An increasing number of school districts are adding programs in the evening and on weekends to accommodate immigrant students who hold jobs.
With the help of a wealthy businessman, two districts in Colorado opened schools this month for immigrants ages 16 to 20 who have limited proficiency in English. The schools provide classes during evenings and on Saturdays.
Their benefactor, Jared S. Polis, who is also the chairman of the Colorado state board of education, hopes to provide the start-up money, through his foundation, the Jared Polis Foundation, for a dozen schools for older immigrant students in the state within the next decade.
Also this month, the Houston school board in Texas voted unanimously to start a charter school by January for immigrants age 17 or older that will provide classes at nontraditional hours.
“If you are dealing with older immigrant students, inevitably you are dealing with students who have adult responsibilities,” said Howard A. Friedman, the principal and founder of the Manhattan Comprehensive Night and Day High School, a public school in New York City started in 1989 that has always provided flexible scheduling. “The first thing is survival. If you have a school that closes at 6 p.m., you’re going to rule out many students who work.”
About 65 percent of the 800 students enrolled at the Manhattan Night and Day School are immigrants. The school has inspired the creation of other programs with flexible hours, including the two new schools in Colorado.
But educators who run such programs say that flexible hours are far from the norm nationwide, though interest in meeting the needs of immigrant youths who work full time and are unlikely to attend regular high schools is growing.
Many communities have a large number of youths who fall into that category.
A 2003 study by Richard Fry of the Pew Hispanic Center in Washington estimated that one-third of the nation’s more than half-million 16- to 19-year-old Latinos who are high school dropouts have had little or no contact with U.S. schools. That study recommended that such students be served by adult education or workplace programs.
Districts that aim to serve such youths say the students should still have a chance to get a regular high school diploma rather than a General Educational Development certificate, which is what many adult education programs offer. Most public adult education programs also charge tuition.
Students enrolled in the new immigrant schools in Colorado, the charter school planned for Houston, and the Manhattan Night and Day school can earn regular high school diplomas.
Though laws vary, youths in many states are entitled to a free public high school education until they are 21. But, while public schools must admit older immigrant students, many never register. And if they do, some drop out after having to attend class with much younger students.
Shelley P. Gutstein, the prin cipal of four transitional high schools for English-language learners in Virginia’s 166,000-student Fairfax County schools, said she believes many districts lack the funding to seek out immigrant youths who work or to provide programs with flexible scheduling.
Mr. Friedman, the Manhattan principal, also contends that the federal No Child Left Behind Act provides a disincentive for districts to start separate schools with a concentration of students deemed at risk of academic failure, such as immigrants who arrive in the United States as teenagers.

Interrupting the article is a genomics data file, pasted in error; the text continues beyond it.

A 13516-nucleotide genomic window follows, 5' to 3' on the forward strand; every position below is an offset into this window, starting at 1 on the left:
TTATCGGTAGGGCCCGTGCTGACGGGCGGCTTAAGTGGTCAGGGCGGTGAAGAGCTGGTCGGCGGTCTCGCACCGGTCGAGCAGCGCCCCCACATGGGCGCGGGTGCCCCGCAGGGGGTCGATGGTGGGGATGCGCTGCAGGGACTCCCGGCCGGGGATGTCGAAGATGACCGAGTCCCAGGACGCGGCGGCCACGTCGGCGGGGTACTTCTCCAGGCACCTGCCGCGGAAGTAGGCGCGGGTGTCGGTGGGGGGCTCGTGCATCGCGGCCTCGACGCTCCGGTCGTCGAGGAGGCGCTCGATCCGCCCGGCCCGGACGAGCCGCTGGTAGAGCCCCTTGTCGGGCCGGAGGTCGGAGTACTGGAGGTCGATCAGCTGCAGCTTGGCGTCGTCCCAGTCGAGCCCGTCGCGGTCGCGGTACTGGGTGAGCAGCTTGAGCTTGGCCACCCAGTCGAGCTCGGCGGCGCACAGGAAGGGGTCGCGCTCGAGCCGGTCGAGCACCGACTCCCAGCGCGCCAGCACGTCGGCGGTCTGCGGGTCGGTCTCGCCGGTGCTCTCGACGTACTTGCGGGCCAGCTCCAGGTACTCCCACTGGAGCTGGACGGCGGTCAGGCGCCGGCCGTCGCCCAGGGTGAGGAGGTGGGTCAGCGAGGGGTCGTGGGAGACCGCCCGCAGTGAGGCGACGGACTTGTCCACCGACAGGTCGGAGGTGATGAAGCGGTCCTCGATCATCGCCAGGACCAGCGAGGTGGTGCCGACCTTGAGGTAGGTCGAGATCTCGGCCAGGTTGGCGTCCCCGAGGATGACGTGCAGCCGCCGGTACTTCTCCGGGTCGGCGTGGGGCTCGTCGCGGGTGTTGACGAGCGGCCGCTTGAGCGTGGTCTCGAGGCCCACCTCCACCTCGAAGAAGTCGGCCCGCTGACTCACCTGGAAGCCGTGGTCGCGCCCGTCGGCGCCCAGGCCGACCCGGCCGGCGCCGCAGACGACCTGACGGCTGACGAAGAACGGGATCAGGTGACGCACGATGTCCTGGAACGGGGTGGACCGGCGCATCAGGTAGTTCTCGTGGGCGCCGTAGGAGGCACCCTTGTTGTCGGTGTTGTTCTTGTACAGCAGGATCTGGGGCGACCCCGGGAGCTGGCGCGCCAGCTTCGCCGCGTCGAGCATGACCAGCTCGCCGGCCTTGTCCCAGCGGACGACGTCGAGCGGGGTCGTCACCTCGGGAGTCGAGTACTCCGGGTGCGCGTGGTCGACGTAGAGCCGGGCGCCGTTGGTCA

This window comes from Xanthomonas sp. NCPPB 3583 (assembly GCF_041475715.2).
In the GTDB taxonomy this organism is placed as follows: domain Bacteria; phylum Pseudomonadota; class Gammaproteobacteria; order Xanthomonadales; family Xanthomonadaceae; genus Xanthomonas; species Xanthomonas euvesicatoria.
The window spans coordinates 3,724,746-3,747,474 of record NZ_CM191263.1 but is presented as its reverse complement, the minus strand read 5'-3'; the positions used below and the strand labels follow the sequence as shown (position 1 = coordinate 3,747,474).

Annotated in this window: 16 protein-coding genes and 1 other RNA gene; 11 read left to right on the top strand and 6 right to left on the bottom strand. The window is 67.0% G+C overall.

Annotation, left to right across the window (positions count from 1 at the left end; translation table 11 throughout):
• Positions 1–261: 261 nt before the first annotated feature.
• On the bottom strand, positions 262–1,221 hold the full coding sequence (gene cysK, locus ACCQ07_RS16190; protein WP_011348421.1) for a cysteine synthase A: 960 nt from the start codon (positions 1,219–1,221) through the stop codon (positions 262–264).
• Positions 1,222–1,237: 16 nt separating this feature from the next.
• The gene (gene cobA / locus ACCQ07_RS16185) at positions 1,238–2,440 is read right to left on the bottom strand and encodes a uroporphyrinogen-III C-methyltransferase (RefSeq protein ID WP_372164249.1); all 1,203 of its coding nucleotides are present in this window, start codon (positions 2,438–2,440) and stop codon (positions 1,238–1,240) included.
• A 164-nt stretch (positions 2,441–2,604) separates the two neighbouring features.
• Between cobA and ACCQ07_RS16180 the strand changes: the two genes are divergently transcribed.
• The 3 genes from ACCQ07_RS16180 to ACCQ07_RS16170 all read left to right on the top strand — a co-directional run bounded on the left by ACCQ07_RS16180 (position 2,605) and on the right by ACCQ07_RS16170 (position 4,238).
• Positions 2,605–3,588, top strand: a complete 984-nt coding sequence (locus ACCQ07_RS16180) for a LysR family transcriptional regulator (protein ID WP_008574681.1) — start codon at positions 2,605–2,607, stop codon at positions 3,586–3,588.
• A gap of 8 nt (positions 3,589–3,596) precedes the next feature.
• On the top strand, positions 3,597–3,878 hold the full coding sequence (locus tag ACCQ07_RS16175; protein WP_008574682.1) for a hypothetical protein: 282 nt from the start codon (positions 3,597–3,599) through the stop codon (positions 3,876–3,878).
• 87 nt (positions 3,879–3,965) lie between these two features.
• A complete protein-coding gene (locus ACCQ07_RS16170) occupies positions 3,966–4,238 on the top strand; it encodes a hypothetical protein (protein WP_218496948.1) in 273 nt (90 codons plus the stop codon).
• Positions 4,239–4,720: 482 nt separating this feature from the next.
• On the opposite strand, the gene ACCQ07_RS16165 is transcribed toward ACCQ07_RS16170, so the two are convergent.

Last week, Mr. Friedman learned that his school was on a list of schools not making adequate yearly progress under that law. He views his school’s presence on the list as “an insult.”
The benchmarks New York state has set under the federal law should be realistic for immigrant students who don’t arrive in U.S. schools at an early age and who may take longer than younger English-language learners to catch up academically with their peers, he said.
If the No Child Left Behind Act isn’t altered, and his school continues to fail to make what is deemed adequate progress, Mr. Friedman said, “we’re going to triage the population in such a way that some very worthy students don’t go to this school.”
Between half and two-thirds of the students who have enrolled in the two new immigrant schools in Colorado, which provide classes on Saturdays and from 10 a.m. to 10 p.m. weekdays, have never set foot in regular U.S. schools, estimates Marla J. Jacobson, the principal of the two schools.
Both schools are called the New America School and are managed by a nonprofit organization of the same name. One school, in Denver, is operating under a contract with the 72,000-student Denver school system. The other school is a charter school located in Thornton and operating under the 6,500-student Adams County 14 school district, which is in Commerce City, Colo.
The two schools have enrolled more than 600 students this fall, though many of them attend part time. Ms. Jacobson said the night classes attract more students than the day classes. A majority of the students are Spanish-speaking and work in the service or construction industries. Many are young mothers.
‘It’s An Investment’
By 2000, 105 high schools nationwide had created “newcomer centers” to help immigrant students with their basic English skills, according to the Washington-based Center for Applied Linguistics. Fewer than 10 of those, however, provided flexible hours, according to the center.
In addition, the Fairfax County school district runs four transitional high school for students with limited proficiency in English. A majority of the 400 students in those schools are ages 18 to 25 and attend classes from 6:30 p.m. to 9:45 p.m., according to Ms. Gutstein.
“It’s an investment in the community, in all of our futures,” said Ms. Gutstein. “It’s an investment in the children of our students, should they have them, as well, to help those students be more successful in school because their parents have a higher level of education.”